- In that instance, the students were the losers. But there were winners too. Gains from iron ore mining went to a narrow bunch of people. A mining contractor from Salem, Tamil Nadu, became Odisha’s biggest contract miner.
- He worked in tandem with the local MLA, an independent called Sanatan Mahakud. He was paying a monthly stipend of as much as Rs 2,000 to about half the families in his constituency! Working on this story, I came to think of Mahakud and Prabhakaran as the new kings of Keonjhar.
- That photograph was taken in Keonjhar. Kids playing in the local stream — using discarded thermocol boxes. This inequality pervades Odisha. Indeed, even as Prabhakaran, assorted mine owners and people like Mahakud gained, the state was unchanging in other ways. Go to Bolangir and you see distress migration has continued unchanged.
- Or go to schools and you will see extraordinary understaffing. This school, down the hill from Mahakud’s house, had eight classes but 4 teachers. Coping mechanism? 2 grades per class.
- Put it all together and you are bound to end up with this story: How Odisha squandered valuable mineral resources without any gains for its people. Little here that is unique, of course. Echoes what happened in Karnataka during the iron ore boom.
- Elsewhere in Odisha, fears about a monopoly taking shape in India’s port sector. The latest port to face the heat from Adani? Odisha’s Paradip.
- And then, the state wrap. Which wondered why the state was not seeing more protests against such inequity.
- Looking back, the Odisha reporting is underwhelming. It mostly focused on already familiar terrains. Anyway, after Mizoram/Manipur (NorthEast) and Odisha (Mineral-Rich), we trooped over to Punjab (Irrigated Agriculture). The state was seeing protests at the time. The Sikhs’ holy book had been desecrated. Cotton farmers were protesting too — their crop had been hammered by a bad whitefly infestation. The trigger, we found, was changing behaviour of mid-latitude westerlies.
- More on worsening economics of punjab farmers here. On why farmers in Punjab burn post-harvest stubble, contributing to Delhi’s noxious air during the winter months.
- At the same time, Punjab was seeing deindustrialisation.
- One trigger was rising cost of doing business in Punjab. Ask about this, and businessmen would point at their power bills — which had add-on charges like Octroi and Cow Cess on power bills. Ask why and you get a mind-formatting answer.
- As in Mizoram and Odisha, we looked at how Punjab fares on education/healthcare delivery. We found underfunding.
- Why is there underfunding? Because the state doesn’t have enough revenues. Why does the state not have enough revenues? Because of political control over some of the biggest cash-generators for the state government. Aka, welcome to Badal Inc.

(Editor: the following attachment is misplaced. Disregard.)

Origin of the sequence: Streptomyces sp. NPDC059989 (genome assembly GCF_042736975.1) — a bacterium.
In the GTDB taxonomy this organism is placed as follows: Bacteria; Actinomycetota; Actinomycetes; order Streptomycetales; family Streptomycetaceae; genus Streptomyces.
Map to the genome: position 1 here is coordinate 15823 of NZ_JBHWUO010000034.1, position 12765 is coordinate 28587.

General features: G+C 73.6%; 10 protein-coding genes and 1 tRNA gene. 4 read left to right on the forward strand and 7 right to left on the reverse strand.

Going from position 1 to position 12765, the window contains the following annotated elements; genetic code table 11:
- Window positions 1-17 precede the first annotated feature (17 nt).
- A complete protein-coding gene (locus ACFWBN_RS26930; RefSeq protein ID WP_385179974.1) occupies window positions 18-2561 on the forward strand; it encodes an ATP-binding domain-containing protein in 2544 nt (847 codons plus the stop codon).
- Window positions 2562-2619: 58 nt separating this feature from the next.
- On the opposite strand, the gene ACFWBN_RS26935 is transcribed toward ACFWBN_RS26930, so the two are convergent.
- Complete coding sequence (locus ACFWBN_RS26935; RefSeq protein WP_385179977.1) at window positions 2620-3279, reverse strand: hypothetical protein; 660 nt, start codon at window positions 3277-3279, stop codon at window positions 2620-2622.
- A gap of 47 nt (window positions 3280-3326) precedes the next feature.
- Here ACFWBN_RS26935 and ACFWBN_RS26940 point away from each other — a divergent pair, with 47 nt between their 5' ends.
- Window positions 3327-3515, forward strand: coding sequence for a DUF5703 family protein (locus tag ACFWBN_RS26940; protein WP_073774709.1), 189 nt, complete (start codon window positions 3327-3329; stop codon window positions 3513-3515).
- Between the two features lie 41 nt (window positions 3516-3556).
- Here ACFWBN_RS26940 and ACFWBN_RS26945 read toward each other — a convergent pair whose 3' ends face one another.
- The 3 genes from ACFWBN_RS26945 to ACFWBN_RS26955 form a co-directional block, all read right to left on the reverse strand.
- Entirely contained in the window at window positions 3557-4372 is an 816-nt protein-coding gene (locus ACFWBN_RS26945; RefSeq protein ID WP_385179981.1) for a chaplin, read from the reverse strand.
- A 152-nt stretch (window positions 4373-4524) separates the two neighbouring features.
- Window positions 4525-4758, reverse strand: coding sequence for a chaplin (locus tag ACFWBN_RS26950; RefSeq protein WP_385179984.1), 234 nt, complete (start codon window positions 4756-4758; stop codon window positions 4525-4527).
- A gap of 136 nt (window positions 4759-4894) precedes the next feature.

- The Badals’ control over Punjab was not just economic, it was also political. The party had a say everywhere — from the police stations to the gurudwaras. There is another way to frame these two stories. Once the Badals came to control Punjab, what did they use that power for? Mostly to grow their business, it seemed like. Later, as we moved to subsequent states, this question came in handy repeatedly. How is political power used?
- With government doing little to help (whitefly, eroding competitiveness, etc), people were falling back on ancient belief systems, newer social institutions, etc, to cope/find solace. The fallout? As in Odisha, which is seeing a jump in the number of people going to godmen, so in Punjab.
- This was one pattern. We would find questions in one state and their answers in the next. Economic insecurity + falling back on traditional structures of caste, religion would continue to be a theme in subsequent states. And then, our wrap of all Punjab reporting. With a title shamelessly stolen from Murakami’s book on running. What we talk about when we talk about Punjab.
- Three states down. Running badly behind schedule re what was a 15 month project (I am a slowpoke). And this mid-stage summary re what we had found so far. A few things were clear by now. A. These states aren’t working the way they are meant to. B. Each of them is seeing a concentration of political control. C. There has been a weakening of democratic checks and balances. D. All three states were failing at their core functions. E. They fail at #D partly because of huge foregone revenues. F. What accompanies this inequality is non-productive populism. G. Moving through these states, one saw how marginal most livelihoods were. H. People were responding in complex ways. Anger. Demanding populist give-aways. Indebtedness. Migration. Falling back on religious, caste and ethnic identity as everyone tries to become a part of a larger collective which can best increase their bargaining powers.